Vatican Corner 01-21-18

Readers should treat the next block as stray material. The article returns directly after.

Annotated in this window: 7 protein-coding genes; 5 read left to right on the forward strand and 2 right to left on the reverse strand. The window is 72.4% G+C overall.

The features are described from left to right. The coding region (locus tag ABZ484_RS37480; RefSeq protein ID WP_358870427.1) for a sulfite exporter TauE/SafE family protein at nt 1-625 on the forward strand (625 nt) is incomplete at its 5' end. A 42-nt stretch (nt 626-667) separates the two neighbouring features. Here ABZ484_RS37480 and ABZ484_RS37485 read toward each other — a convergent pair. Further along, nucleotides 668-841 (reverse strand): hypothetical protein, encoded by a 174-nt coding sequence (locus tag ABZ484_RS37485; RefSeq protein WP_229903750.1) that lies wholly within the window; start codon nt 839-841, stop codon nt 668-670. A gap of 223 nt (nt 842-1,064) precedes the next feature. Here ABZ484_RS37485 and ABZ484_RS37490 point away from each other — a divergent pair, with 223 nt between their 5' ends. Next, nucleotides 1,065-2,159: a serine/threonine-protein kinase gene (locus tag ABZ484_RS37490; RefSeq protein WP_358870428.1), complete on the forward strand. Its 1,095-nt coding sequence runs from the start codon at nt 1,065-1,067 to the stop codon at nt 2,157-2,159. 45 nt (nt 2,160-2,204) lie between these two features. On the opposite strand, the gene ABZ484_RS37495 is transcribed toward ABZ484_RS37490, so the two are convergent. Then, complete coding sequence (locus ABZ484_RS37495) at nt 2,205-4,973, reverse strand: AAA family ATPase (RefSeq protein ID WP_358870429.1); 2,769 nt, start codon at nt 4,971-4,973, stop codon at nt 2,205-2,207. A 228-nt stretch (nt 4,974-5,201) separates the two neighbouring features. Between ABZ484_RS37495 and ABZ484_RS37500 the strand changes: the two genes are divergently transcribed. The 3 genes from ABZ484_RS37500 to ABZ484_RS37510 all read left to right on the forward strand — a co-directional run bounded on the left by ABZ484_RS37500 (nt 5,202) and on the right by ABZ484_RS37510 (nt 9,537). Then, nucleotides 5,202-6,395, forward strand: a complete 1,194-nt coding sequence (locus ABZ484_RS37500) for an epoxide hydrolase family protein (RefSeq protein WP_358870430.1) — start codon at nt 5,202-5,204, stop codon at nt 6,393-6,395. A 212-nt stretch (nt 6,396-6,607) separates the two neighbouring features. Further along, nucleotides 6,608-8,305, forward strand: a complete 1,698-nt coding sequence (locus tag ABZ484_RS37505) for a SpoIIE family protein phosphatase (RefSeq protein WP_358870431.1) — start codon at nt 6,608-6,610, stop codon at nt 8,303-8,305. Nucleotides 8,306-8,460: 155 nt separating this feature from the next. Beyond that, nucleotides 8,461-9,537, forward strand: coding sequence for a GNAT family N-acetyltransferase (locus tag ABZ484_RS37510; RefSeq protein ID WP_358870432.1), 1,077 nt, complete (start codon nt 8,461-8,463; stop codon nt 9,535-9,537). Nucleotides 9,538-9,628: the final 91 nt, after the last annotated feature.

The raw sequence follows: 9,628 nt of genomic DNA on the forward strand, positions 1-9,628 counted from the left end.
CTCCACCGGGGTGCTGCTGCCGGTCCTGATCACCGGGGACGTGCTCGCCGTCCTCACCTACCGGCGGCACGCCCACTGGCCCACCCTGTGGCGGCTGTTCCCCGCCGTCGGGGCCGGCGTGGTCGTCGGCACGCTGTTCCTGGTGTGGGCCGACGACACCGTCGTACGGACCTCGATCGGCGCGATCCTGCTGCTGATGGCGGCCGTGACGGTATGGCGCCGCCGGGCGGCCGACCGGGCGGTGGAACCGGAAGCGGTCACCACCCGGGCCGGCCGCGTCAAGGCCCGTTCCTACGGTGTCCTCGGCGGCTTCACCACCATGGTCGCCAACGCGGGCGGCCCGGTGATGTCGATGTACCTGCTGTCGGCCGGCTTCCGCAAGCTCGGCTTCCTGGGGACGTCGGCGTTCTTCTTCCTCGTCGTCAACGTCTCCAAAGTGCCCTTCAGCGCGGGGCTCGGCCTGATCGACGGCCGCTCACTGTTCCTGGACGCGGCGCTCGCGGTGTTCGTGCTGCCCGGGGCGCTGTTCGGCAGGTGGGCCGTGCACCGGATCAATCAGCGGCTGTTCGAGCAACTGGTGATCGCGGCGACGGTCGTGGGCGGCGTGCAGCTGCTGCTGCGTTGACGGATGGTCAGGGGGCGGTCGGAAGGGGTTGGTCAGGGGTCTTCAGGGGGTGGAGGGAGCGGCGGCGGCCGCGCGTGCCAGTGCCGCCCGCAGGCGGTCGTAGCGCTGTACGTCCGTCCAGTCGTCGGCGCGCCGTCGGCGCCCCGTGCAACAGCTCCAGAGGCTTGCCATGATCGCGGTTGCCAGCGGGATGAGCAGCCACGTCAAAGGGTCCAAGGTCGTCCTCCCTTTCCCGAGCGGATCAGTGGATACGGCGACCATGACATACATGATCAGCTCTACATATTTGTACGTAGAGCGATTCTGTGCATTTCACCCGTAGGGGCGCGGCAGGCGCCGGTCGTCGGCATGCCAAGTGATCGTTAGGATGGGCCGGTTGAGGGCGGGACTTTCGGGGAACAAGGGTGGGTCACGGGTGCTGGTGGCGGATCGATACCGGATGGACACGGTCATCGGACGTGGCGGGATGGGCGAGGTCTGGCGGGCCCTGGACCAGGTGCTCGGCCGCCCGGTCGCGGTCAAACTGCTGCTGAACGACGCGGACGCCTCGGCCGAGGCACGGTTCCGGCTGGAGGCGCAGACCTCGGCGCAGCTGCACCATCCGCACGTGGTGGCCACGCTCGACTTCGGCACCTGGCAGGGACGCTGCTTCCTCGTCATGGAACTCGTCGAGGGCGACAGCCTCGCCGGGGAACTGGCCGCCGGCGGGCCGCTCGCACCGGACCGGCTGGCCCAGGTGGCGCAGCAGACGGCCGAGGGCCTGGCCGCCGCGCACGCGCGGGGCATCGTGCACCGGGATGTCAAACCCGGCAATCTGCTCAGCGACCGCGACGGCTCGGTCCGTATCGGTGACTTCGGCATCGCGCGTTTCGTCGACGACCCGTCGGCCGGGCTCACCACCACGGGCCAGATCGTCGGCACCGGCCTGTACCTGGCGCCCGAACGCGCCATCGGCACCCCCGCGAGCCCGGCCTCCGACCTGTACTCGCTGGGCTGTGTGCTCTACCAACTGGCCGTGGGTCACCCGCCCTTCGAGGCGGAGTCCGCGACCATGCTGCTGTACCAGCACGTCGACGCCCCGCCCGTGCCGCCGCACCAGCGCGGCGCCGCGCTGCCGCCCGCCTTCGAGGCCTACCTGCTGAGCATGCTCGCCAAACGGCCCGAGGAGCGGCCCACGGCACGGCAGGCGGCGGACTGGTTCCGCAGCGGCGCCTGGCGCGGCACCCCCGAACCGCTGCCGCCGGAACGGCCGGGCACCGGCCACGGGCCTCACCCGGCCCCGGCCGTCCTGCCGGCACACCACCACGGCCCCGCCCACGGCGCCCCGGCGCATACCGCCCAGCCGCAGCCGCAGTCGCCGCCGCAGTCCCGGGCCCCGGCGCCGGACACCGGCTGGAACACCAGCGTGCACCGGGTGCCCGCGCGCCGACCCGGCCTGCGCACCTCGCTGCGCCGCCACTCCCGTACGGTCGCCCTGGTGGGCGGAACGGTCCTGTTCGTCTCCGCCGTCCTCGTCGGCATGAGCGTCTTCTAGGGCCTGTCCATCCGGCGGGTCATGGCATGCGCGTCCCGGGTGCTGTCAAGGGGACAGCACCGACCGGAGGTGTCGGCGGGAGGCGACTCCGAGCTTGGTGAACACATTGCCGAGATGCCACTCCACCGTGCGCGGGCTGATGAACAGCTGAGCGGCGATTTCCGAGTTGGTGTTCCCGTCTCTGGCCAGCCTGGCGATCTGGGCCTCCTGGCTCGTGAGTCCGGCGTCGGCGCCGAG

After accepting the invitations of the two countries’ leader and their bishops, eighty-one-year-old Pope Francis will be visiting Chile and Peru from January 15th through 21st, 2018. This is his fifth visit to La n America, and his 22nd visit abroad. Since becoming Pope, he has traveled to the La n American countries of Brazil, Bolivia, Ecuador, Paraguay, Cuba, and Mexico, but is still avoiding his home country of Argentina. When the Vatican spokesman was asked about this, he cited “personal reasons.” He did say however that the Pope’s plane will fly over Argentina, and he is expected to issue a “significant message” to his native land. Up to 1 million Argentine pilgrims are expected to cross the border into Chile to catch a glimpse of their native son. Before becoming Pope, Francis lived in Chile for over a year while studying with the Jesuit order to become a priest. He will be visiting six cites: San ago, Temuco, Iquique, Lima, Puerto Maldonado and Trujillo. Highlights of the trip are expected to include some meetings with indigenous people and migrants, encounters with young people, members of Bishops Conferences, priests and religious groups. Massive crowds are expected at nearly every place he visits and to line the streets to see his Pope-mobile. He is scheduled to give 21 speeches on issues like corruption in politics, the rights of indigenous peoples and clerical sex abuse. Protests in both countries are expected similar to others around the world accusing him of not doing enough to rid the church of sexual abuse, especially of allegedly not holding bishops accountable for covering up or mishandling sexual abuse. At least three homemade bombs went off in churches in San ago the previous week causing only minor damage and no injuries. Threats to Pope Francis were found in notes. Protests are expected over a bishop that Pope Francis appointed in 2015, who is accused of covering up sexual abuse by a priest in the 1980s and 1990s. Pope Francis will visit the Jesuit Community at the St. Alberto Hurtado Shrine, a Chilean Jesuit who became the country’s first male saint when he was canonized by Pope Benedict XVI. He is scheduled to visit a women’s prison in San ago and visit the poorest area of Chile in the City of Temuco, where thousands of economic migrants have come in search of a better life. He is scheduled to lunch with eight of the Mapucho people in Chile who have grievances with the Catholic Church. He will meet with two victims of the Chile’s military dictatorship. Tens of thousands of people were killed, tortured or imprisoned for political reasons in Chile during Augusto Pinochet’s reign, and many others went into exile. The Pope’s visit to Chile is also trying to inspire sustainability: environmental, economic and social sustainability. From the environmental side, the visit is trying to have no emissions of CO2, and making the Pope’s venues cleaner after the events than before. Socially, they are making sure the disabled have front-row seats and there are translations for the hearing impaired. Economically, they want the Pope’s visit to be economically transparent, so the incomes and expenditures of the visit’s budget are to be published.